But perhaps you had come from a different starting point - the official Northumberland Coast Path where it completes the roadside path along the B1340 to approach the true coast once again on the outskirts of Seahouses.
The entrance to the private road.
Private road to golf course and water company.The private road serves both the water company and the golf course.  Although vehicular gates may be locked at weekends pedestrian access is free at all times.  Take the right fork in the road.  When faced with the open area of the golf course aim to take a perceptible trackway up through the 'rough', towards the point indicated in the picture.Cross the golf course eastward.
Top of the golf course.However you reached the top of the golf course the next move is to leave it via the gate: that's at NU226318 on the OS map.  The route was diverted away from the dangerous - sometimes slippery - cliff-top edge in 2012 so it's a brief left-right Z bend on going through the gate.  Then the new Chris Craven Path is followed towards the village, now visible in the distance.Golf course gateway.
Path towards the village.The path follows the fence line on the left, but at one point there is a branch off to the right, leading down to the shoreline rock formations.  It's the area known as 'Braidcarr' with its mini-sand-beach, micro-marram-dune, and abundance of explorable rock pools: see our Seahouses Rocks page when you have time.   Meanwhile, make for the corner of the mobile home park, and then a right-left Z bend takes you onto the mown grass area.The approach to the caravan site.
The grass promenade.The proprietor of the mobile home park kindly maintains the grassy promenade that leads the visitor round to a first view of the boats and harbour that contribute so much to the lifeblood of Seahouses village.  The route funnels down to a brief passageway between two walls: a right-angled right turn, as signposted, leads to the edge of the village community itself.Gateway to the village.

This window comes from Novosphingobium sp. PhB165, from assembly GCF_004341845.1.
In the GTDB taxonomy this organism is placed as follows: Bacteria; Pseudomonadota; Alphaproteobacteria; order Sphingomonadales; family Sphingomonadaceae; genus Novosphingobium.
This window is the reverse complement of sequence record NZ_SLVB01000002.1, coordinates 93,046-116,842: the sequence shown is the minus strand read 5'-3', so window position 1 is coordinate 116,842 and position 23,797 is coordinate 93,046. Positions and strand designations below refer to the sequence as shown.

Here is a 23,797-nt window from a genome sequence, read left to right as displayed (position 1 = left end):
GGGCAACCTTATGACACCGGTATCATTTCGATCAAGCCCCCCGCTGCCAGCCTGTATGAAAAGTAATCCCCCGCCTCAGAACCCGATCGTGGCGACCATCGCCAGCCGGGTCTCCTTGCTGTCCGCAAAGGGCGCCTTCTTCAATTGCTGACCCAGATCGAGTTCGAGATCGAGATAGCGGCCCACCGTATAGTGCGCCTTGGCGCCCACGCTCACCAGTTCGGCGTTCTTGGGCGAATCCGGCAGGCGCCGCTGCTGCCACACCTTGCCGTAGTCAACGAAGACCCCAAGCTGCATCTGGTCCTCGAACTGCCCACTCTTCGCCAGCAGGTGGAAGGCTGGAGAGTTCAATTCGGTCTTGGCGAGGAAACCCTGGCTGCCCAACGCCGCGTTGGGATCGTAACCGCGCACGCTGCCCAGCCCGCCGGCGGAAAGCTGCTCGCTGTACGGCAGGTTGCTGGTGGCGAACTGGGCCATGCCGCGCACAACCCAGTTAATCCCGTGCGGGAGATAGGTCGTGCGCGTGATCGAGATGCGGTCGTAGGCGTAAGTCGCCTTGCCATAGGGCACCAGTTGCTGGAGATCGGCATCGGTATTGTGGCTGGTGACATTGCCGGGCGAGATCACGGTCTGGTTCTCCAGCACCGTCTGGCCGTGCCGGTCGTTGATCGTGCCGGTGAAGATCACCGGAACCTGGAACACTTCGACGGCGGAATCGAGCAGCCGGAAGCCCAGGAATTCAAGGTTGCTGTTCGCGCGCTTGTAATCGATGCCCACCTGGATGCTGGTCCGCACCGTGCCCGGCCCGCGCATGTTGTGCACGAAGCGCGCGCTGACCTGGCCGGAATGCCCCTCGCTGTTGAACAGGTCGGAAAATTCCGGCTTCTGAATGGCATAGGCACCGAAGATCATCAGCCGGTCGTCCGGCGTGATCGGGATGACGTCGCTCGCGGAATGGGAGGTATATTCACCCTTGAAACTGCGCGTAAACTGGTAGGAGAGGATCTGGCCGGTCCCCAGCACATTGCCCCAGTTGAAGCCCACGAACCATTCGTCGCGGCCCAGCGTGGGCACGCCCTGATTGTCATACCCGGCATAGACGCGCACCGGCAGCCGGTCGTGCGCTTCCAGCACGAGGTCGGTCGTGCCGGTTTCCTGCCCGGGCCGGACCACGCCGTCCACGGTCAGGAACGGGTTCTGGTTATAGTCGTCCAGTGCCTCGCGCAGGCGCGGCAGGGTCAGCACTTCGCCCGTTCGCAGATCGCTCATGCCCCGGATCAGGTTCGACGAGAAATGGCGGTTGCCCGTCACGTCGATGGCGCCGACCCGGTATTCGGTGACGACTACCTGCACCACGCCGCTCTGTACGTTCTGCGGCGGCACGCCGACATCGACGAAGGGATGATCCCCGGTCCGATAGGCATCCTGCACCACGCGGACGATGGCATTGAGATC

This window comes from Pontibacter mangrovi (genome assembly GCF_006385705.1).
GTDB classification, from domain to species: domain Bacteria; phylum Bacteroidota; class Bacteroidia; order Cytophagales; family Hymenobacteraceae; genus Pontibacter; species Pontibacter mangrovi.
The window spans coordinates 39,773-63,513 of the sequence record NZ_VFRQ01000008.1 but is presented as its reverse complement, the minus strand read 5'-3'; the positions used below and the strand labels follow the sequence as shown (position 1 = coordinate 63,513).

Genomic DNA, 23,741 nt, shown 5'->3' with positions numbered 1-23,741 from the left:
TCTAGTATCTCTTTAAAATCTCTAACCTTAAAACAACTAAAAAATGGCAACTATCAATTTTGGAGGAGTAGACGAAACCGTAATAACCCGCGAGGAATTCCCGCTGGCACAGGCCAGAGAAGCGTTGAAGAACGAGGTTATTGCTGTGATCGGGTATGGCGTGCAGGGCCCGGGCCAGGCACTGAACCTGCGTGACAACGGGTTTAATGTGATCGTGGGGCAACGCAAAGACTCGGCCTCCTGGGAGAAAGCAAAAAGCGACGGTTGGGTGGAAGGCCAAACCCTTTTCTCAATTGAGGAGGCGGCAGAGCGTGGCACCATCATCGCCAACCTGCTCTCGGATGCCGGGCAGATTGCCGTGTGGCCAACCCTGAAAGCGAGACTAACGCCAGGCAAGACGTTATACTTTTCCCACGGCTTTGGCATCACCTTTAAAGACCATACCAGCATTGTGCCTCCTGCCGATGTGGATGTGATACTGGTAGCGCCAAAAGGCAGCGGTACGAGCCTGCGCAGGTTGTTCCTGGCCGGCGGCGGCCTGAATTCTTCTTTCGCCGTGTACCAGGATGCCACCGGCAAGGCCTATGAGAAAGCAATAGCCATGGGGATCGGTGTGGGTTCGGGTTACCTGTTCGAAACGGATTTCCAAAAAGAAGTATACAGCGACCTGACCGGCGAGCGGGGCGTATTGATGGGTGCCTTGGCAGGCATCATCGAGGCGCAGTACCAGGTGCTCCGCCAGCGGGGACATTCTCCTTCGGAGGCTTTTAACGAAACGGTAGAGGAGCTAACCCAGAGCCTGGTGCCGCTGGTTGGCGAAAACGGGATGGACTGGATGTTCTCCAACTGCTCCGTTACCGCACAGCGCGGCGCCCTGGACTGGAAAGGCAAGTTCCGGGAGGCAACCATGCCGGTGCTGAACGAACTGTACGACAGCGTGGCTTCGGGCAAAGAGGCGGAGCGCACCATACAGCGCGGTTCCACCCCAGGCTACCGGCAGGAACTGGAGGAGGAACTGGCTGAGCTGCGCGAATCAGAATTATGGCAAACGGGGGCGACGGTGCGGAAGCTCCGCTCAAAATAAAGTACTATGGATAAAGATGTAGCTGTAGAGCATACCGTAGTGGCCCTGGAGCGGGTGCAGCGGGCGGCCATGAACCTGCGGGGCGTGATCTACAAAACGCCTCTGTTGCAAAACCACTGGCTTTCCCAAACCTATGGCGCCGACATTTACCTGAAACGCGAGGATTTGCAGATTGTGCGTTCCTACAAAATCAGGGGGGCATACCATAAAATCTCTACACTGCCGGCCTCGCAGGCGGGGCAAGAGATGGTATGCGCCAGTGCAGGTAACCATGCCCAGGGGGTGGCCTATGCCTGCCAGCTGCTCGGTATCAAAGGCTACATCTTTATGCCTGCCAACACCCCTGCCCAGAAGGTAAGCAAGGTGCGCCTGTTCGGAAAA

Gravel path.The first few yards are of gravel, alongside a fence which then becomes a wall, overlooking the outer harbour with boats moored throughout the kinder months.  Following that wall round to the left, civilisation is finally reached in the form of Crewe Street and a view of the village's 'skyscrapers'.  (There is a "Welcome to Seahouses" display on the grass bank, but as it is for the benefit of visitors to the harbour it faces the other way!)Crewe Street.
Crewe Street junction.Along there at A there are two pubs, perhaps welcome by this stage, on the left, while the entry to the right gives a short cut to Main Street's shops and cafés.

But B is needed to complete the route down past the fishermen's storage sheds towards the more active area of the working harbour.
Harbourfront road.
Harbour Office.At the harbour waterside a left turn just past the Harbour Office takes the visitor up steps or a slope to the very end of Main Street with all its familiar facilities.  But a continuation along to the end of the harbourside road reveals the booking offices for all the Farne Island tours, diving facilities and angling outings.Towards the tour booking offices.

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WALKING  NORTH  FROM  SEAHOUSES
towards Bamburgh perhaps.
East end of Main Street.There are two options in walking north from the sea-end roundabout in Seahouses.  To join the official Northumberland Coast Path follow the finger-post sign into the main car park: it will follow the old railway line initially, en route to Belford as described on their website.  But to walk the clifftops and sands route towards Bamburgh the choice must be to start along the road.Seafield Road.